We also launched an online store for our home improvement retail center, the ReStore, so that we keep usable material out of landfills and provide great discounts to the public looking to furnish or remodel their homes affordably. Proceeds from the ReStore locations go towards building and repairing more homes throughout San Diego County. On several occasions, we have also teamed up with corporate partners interested in giving back financially and providing virtual engagement projects for their employees. The result was over 75 beautifully decorated birdhouses and stepping stones that are being gifted to Habitat homeowners and partners throughout the county or sold in our ReStore locations.
How has San Diego Habitat been innovative around fundraising and events given COVID restrictions and economic changes?
Like many other organizations, we have relied heavily on outreach and virtual events that don’t require us to be in-person but still provide valuable experiences that connect back to our mission and educate our community about important affordable housing issues. Instead of hosting events at our construction sites, we hosted many different Zoom gatherings with our donors and utilized videos and live streams to show progress on our construction sites.
One of the biggest collaborative efforts we did this past year was our virtual Women Build Kick-Off event, which brought together members of our staff, board, Habitat homeowners, volunteers, and corporate partners. Amidst all these different touchpoints with our supporters, it was clear on a national scale that access to decent, affordable housing has become exponentially more difficult since the pandemic began. In that vein, our overall fundraising from individuals in our community outpaced last year because of increased awareness and need.
With COVID restrictions being lifted, how is San Diego Habitat shifting to a new “normal.” What does that new normal look like?
One of the biggest changes as we return back to “normal” is being able to have groups of volunteers back on our construction sites and in our ReStores. Volunteers are at the heart of what we do and it was a difficult year without them! We still have safety precautions in place due to COVID, and our administrative staff is still working remotely in an abundance of caution. Some of the changes we made during the pandemic have improved our efficiency so, moving forward, our new normal looks like a combination of what we’ve done in the past plus new processes we’ve developed over the past year.
Looking forward, what are San Diego Habitat’s post-COVID goals and aspirations?
When the pandemic hit, we were in the middle of a five-year strategic plan to increase our organization’s capacity for building and repairing significantly more homes annually. We had to put those plans on hold this past year, but now we’re doubling down on our goals of funding and selling 30 new homes annually by 2024, repairing more homes throughout the county, and increasing ReStore revenue to support our overall work.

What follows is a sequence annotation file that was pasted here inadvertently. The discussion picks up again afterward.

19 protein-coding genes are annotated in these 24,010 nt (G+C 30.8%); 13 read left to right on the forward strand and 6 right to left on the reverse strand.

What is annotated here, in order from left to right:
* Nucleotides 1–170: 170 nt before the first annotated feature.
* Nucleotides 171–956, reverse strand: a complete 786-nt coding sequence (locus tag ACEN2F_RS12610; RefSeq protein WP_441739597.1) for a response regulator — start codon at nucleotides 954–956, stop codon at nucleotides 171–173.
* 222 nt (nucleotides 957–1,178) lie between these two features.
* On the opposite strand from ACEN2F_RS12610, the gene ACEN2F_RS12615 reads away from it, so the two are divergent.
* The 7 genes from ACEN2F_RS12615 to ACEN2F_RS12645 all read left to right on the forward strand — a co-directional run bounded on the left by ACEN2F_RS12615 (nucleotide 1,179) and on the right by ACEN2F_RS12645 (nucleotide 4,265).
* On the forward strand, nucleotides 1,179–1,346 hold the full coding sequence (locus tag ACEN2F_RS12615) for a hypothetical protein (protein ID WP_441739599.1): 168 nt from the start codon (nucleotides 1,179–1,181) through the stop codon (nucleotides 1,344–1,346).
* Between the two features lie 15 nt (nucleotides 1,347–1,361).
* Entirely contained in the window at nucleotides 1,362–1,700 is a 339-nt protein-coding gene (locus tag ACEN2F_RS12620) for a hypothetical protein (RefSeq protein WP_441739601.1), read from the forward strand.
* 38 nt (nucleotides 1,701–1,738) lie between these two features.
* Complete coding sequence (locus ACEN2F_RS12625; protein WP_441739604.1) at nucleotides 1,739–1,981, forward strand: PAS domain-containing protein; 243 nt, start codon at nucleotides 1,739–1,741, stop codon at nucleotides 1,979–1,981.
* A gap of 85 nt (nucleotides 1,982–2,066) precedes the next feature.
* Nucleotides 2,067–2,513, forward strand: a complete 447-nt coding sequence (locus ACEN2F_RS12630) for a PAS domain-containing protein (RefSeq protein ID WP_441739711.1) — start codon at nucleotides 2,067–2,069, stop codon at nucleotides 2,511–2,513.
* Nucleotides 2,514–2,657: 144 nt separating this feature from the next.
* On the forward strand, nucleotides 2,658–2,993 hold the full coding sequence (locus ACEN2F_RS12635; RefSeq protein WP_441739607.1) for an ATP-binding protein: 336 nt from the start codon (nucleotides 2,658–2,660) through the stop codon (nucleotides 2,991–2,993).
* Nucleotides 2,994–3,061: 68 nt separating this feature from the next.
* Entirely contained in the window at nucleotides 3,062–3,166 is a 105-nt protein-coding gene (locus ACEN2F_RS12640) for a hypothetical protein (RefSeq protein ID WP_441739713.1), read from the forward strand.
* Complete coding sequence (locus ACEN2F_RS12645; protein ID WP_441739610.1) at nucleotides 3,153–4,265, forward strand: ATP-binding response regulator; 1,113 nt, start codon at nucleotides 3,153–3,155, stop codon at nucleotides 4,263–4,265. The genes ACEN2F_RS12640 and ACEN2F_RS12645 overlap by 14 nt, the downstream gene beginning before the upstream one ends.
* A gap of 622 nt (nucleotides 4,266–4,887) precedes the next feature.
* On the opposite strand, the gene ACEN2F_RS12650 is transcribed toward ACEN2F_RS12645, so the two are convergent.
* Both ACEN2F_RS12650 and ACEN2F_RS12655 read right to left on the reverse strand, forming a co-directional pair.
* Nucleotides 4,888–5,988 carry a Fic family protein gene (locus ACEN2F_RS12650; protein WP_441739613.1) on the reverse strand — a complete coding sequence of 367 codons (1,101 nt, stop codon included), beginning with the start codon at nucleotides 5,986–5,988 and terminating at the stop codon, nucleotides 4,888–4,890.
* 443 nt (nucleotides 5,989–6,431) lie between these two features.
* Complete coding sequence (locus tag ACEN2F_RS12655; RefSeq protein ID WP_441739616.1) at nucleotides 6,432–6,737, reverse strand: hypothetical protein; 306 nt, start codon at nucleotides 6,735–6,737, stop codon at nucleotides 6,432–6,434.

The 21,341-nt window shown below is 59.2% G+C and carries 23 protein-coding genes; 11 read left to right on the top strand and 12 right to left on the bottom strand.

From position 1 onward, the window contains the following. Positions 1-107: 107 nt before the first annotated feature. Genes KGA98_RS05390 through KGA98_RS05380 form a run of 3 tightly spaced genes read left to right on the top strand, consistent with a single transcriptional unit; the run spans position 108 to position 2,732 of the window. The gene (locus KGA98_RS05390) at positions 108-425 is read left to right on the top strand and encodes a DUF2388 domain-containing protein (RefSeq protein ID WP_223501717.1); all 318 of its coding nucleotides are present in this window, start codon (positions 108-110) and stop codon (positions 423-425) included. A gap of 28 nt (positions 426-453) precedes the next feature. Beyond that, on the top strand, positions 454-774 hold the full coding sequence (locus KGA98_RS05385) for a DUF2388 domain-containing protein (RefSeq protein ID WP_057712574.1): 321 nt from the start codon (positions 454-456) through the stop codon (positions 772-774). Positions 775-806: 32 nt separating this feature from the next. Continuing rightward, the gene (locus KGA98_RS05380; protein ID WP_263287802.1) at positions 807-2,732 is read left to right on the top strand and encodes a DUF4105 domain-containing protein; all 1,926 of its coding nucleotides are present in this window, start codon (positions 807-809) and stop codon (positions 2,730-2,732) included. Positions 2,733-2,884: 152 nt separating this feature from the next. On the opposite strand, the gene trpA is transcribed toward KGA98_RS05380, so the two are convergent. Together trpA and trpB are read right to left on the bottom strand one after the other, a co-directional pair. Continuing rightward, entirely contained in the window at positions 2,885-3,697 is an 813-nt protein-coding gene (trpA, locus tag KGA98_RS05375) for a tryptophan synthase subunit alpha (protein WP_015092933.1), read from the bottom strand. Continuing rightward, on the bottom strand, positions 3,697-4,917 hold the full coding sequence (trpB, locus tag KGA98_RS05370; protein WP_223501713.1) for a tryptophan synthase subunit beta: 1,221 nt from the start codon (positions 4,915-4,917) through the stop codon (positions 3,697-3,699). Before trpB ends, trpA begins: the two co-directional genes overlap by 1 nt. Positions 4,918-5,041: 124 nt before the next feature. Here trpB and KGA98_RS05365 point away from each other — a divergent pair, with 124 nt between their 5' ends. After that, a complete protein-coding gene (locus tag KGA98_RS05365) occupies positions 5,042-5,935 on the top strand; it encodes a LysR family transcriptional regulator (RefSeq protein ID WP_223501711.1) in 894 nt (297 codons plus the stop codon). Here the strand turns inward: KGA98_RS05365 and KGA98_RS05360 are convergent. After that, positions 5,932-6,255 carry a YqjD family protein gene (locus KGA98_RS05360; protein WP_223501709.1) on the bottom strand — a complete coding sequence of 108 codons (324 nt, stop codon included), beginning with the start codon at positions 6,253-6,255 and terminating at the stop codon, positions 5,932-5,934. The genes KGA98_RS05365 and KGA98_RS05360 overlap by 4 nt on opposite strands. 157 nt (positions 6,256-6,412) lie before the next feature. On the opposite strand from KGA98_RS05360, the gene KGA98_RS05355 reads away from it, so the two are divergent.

How can someone become involved with San Diego Habitat for Humanity as a volunteer, donor, etc.?
There are many ways to get involved with San Diego Habitat! No experience is needed to volunteer with Habitat and you can volunteer once or come back as many times as you like. We have volunteer opportunities for individuals or groups on Tuesdays-Saturdays on our construction sites and in our three ReStores. We hope to bring back administrative volunteering soon. To learn more, visit www.sandiegohabitat.org/get-involved/volunteer.
For those interested in supporting Habitat with a donation, your support — whether it’s a charitable gift or donation of materials or services — will make a lasting difference for families in our community. To learn more about the various ways to give, visit www.sandiegohabitat.org/support-us/more-ways-to-give.
Lastly, for those who love a good bargain, our three ReStore locations – Kearny Mesa, Escondido, and National City – offer great deals on new and gently used home improvement items. Whether you’re remodeling your kitchen or are simply in need of that special piece to complete your living room redesign, the ReStore can help you find the affordable home improvement solutions you need. Check out more info here: www.sandiegohabitat.org/restore
As a Development Officer for San Diego Habitat for Humanity, Linnea Lagerstrom has the joy of supporting Habitat’s mission of providing affordable homeownership to local families through stewarding corporate partnerships and overseeing Habitat’s annual fund. Before her current position, Linnea served as an AmeriCorps member, coordinating over 2,500 volunteers and establishing a youth program to engage 5-13 year olds interested in giving back to their communities.
Linnea has a B.A. in Linguistics and minors in Business and German from the University of California, San Diego, has a certification through the Sanford Institute of Philanthropy’s Fundraising Academy program, and is thrilled to continue involvement with YNPN SD as the Board President.
When she is not working, volunteering, or sleeping, Linnea enjoys spending time with her cats, reading, and exploring the diverse eateries and neighborhoods of San Diego.